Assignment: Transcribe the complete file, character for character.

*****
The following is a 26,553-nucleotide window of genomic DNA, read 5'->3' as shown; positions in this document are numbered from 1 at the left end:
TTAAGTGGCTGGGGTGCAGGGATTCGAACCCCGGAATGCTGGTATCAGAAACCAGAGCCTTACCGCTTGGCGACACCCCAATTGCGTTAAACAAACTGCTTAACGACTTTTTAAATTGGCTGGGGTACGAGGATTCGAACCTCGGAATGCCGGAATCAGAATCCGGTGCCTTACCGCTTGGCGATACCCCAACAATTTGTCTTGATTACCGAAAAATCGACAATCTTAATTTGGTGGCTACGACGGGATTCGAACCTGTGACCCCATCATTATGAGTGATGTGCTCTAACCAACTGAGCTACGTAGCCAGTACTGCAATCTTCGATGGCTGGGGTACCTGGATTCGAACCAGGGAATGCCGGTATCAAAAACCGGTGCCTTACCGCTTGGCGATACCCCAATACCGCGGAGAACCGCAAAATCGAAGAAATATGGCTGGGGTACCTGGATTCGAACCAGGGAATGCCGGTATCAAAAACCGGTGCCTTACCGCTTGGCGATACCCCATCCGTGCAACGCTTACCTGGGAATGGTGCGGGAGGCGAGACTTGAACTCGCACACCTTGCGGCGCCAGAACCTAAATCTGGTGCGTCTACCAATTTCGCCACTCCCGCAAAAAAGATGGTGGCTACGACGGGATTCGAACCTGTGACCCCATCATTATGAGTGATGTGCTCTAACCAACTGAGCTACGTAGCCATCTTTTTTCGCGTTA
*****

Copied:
The following is a 26,553-nucleotide window of genomic DNA, read 5'->3' as shown; positions in this document are numbered from 1 at the left end:
TTAAGTGGCTGGGGTGCAGGGATTCGAACCCCGGAATGCTGGTATCAGAAACCAGAGCCTTACCGCTTGGCGACACCCCAATTGCGTTAAACAAACTGCTTAACGACTTTTTAAATTGGCTGGGGTACGAGGATTCGAACCTCGGAATGCCGGAATCAGAATCCGGTGCCTTACCGCTTGGCGATACCCCAACAATTTGTCTTGATTACCGAAAAATCGACAATCTTAATTTGGTGGCTACGACGGGATTCGAACCTGTGACCCCATCATTATGAGTGATGTGCTCTAACCAACTGAGCTACGTAGCCAGTACTGCAATCTTCGATGGCTGGGGTACCTGGATTCGAACCAGGGAATGCCGGTATCAAAAACCGGTGCCTTACCGCTTGGCGATACCCCAATACCGCGGAGAACCGCAAAATCGAAGAAATATGGCTGGGGTACCTGGATTCGAACCAGGGAATGCCGGTATCAAAAACCGGTGCCTTACCGCTTGGCGATACCCCATCCGTGCAACGCTTACCTGGGAATGGTGCGGGAGGCGAGACTTGAACTCGCACACCTTGCGGCGCCAGAACCTAAATCTGGTGCGTCTACCAATTTCGCCACTCCCGCAAAAAAGATGGTGGCTACGACGGGATTCGAACCTGTGACCCCATCATTATGAGTGATGTGCTCTAACCAACTGAGCTACGTAGCCATCTTTTTTCGCGTTA